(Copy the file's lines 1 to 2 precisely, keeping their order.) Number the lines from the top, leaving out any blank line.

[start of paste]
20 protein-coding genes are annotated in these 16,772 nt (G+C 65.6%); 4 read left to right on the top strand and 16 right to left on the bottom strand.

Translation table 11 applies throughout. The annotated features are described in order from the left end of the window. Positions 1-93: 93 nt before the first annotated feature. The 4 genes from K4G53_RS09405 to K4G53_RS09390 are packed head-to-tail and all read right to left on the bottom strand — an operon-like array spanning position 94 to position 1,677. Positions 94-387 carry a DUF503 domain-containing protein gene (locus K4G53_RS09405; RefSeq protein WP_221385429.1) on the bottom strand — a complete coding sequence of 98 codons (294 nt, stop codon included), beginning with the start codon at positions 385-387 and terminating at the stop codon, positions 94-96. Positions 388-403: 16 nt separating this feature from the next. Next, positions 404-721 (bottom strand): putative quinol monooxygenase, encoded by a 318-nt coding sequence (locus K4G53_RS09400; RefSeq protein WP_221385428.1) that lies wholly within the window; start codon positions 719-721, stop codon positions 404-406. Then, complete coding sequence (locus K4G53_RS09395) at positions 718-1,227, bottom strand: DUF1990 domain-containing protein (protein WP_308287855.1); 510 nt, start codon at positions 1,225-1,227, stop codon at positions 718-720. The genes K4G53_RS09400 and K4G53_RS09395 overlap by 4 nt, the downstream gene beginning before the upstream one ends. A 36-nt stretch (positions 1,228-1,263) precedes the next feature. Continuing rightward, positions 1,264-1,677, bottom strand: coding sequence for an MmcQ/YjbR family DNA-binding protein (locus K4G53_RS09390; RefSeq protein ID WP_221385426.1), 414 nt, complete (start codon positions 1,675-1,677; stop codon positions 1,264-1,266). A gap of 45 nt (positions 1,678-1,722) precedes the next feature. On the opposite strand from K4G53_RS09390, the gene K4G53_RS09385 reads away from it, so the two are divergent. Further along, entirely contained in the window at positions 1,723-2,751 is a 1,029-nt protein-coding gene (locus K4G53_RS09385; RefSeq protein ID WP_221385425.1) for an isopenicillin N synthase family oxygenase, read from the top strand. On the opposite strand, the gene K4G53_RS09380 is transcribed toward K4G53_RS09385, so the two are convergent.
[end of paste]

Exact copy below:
20 protein-coding genes are annotated in these 16,772 nt (G+C 65.6%); 4 read left to right on the top strand and 16 right to left on the bottom strand.

Translation table 11 applies throughout. The annotated features are described in order from the left end of the window. Positions 1-93: 93 nt before the first annotated feature. The 4 genes from K4G53_RS09405 to K4G53_RS09390 are packed head-to-tail and all read right to left on the bottom strand — an operon-like array spanning position 94 to position 1,677. Positions 94-387 carry a DUF503 domain-containing protein gene (locus K4G53_RS09405; RefSeq protein WP_221385429.1) on the bottom strand — a complete coding sequence of 98 codons (294 nt, stop codon included), beginning with the start codon at positions 385-387 and terminating at the stop codon, positions 94-96. Positions 388-403: 16 nt separating this feature from the next. Next, positions 404-721 (bottom strand): putative quinol monooxygenase, encoded by a 318-nt coding sequence (locus K4G53_RS09400; RefSeq protein WP_221385428.1) that lies wholly within the window; start codon positions 719-721, stop codon positions 404-406. Then, complete coding sequence (locus K4G53_RS09395) at positions 718-1,227, bottom strand: DUF1990 domain-containing protein (protein WP_308287855.1); 510 nt, start codon at positions 1,225-1,227, stop codon at positions 718-720. The genes K4G53_RS09400 and K4G53_RS09395 overlap by 4 nt, the downstream gene beginning before the upstream one ends. A 36-nt stretch (positions 1,228-1,263) precedes the next feature. Continuing rightward, positions 1,264-1,677, bottom strand: coding sequence for an MmcQ/YjbR family DNA-binding protein (locus K4G53_RS09390; RefSeq protein ID WP_221385426.1), 414 nt, complete (start codon positions 1,675-1,677; stop codon positions 1,264-1,266). A gap of 45 nt (positions 1,678-1,722) precedes the next feature. On the opposite strand from K4G53_RS09390, the gene K4G53_RS09385 reads away from it, so the two are divergent. Further along, entirely contained in the window at positions 1,723-2,751 is a 1,029-nt protein-coding gene (locus K4G53_RS09385; RefSeq protein ID WP_221385425.1) for an isopenicillin N synthase family oxygenase, read from the top strand. On the opposite strand, the gene K4G53_RS09380 is transcribed toward K4G53_RS09385, so the two are convergent.